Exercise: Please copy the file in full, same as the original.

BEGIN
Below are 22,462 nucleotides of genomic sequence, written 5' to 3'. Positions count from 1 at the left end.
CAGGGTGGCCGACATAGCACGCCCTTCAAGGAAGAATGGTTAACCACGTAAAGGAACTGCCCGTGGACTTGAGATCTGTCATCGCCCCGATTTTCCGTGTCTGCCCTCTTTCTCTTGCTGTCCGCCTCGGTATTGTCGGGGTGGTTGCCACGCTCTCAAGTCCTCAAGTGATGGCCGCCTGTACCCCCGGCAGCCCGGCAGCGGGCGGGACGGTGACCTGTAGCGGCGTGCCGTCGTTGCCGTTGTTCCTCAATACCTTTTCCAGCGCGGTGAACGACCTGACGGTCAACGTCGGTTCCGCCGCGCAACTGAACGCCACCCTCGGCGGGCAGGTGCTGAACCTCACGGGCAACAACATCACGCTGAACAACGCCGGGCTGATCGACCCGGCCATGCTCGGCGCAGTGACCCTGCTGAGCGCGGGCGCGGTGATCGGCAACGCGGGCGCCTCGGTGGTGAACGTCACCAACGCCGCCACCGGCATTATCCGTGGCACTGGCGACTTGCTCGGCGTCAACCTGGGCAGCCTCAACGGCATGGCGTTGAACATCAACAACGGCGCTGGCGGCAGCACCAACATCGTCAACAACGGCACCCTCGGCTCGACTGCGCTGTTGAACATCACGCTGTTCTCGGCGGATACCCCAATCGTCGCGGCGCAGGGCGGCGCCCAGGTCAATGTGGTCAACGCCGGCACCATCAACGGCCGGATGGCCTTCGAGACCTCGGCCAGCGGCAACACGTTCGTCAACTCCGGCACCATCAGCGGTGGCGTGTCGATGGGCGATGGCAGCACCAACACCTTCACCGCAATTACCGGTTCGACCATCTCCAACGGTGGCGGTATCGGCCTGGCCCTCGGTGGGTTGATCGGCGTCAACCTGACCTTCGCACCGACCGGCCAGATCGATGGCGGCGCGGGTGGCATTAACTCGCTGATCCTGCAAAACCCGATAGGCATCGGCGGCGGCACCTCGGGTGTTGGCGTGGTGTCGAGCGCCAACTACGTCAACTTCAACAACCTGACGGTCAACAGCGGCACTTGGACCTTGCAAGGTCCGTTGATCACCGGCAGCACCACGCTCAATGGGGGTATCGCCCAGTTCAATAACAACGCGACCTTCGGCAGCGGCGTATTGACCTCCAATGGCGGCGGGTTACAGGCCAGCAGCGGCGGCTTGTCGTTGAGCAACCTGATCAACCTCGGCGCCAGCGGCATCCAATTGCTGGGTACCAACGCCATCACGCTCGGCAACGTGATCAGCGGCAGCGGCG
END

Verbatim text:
Below are 22,462 nucleotides of genomic sequence, written 5' to 3'. Positions count from 1 at the left end.
CAGGGTGGCCGACATAGCACGCCCTTCAAGGAAGAATGGTTAACCACGTAAAGGAACTGCCCGTGGACTTGAGATCTGTCATCGCCCCGATTTTCCGTGTCTGCCCTCTTTCTCTTGCTGTCCGCCTCGGTATTGTCGGGGTGGTTGCCACGCTCTCAAGTCCTCAAGTGATGGCCGCCTGTACCCCCGGCAGCCCGGCAGCGGGCGGGACGGTGACCTGTAGCGGCGTGCCGTCGTTGCCGTTGTTCCTCAATACCTTTTCCAGCGCGGTGAACGACCTGACGGTCAACGTCGGTTCCGCCGCGCAACTGAACGCCACCCTCGGCGGGCAGGTGCTGAACCTCACGGGCAACAACATCACGCTGAACAACGCCGGGCTGATCGACCCGGCCATGCTCGGCGCAGTGACCCTGCTGAGCGCGGGCGCGGTGATCGGCAACGCGGGCGCCTCGGTGGTGAACGTCACCAACGCCGCCACCGGCATTATCCGTGGCACTGGCGACTTGCTCGGCGTCAACCTGGGCAGCCTCAACGGCATGGCGTTGAACATCAACAACGGCGCTGGCGGCAGCACCAACATCGTCAACAACGGCACCCTCGGCTCGACTGCGCTGTTGAACATCACGCTGTTCTCGGCGGATACCCCAATCGTCGCGGCGCAGGGCGGCGCCCAGGTCAATGTGGTCAACGCCGGCACCATCAACGGCCGGATGGCCTTCGAGACCTCGGCCAGCGGCAACACGTTCGTCAACTCCGGCACCATCAGCGGTGGCGTGTCGATGGGCGATGGCAGCACCAACACCTTCACCGCAATTACCGGTTCGACCATCTCCAACGGTGGCGGTATCGGCCTGGCCCTCGGTGGGTTGATCGGCGTCAACCTGACCTTCGCACCGACCGGCCAGATCGATGGCGGCGCGGGTGGCATTAACTCGCTGATCCTGCAAAACCCGATAGGCATCGGCGGCGGCACCTCGGGTGTTGGCGTGGTGTCGAGCGCCAACTACGTCAACTTCAACAACCTGACGGTCAACAGCGGCACTTGGACCTTGCAAGGTCCGTTGATCACCGGCAGCACCACGCTCAATGGGGGTATCGCCCAGTTCAATAACAACGCGACCTTCGGCAGCGGCGTATTGACCTCCAATGGCGGCGGGTTACAGGCCAGCAGCGGCGGCTTGTCGTTGAGCAACCTGATCAACCTCGGCGCCAGCGGCATCCAATTGCTGGGTACCAACGCCATCACGCTCGGCAACGTGATCAGCGGCAGCGGCG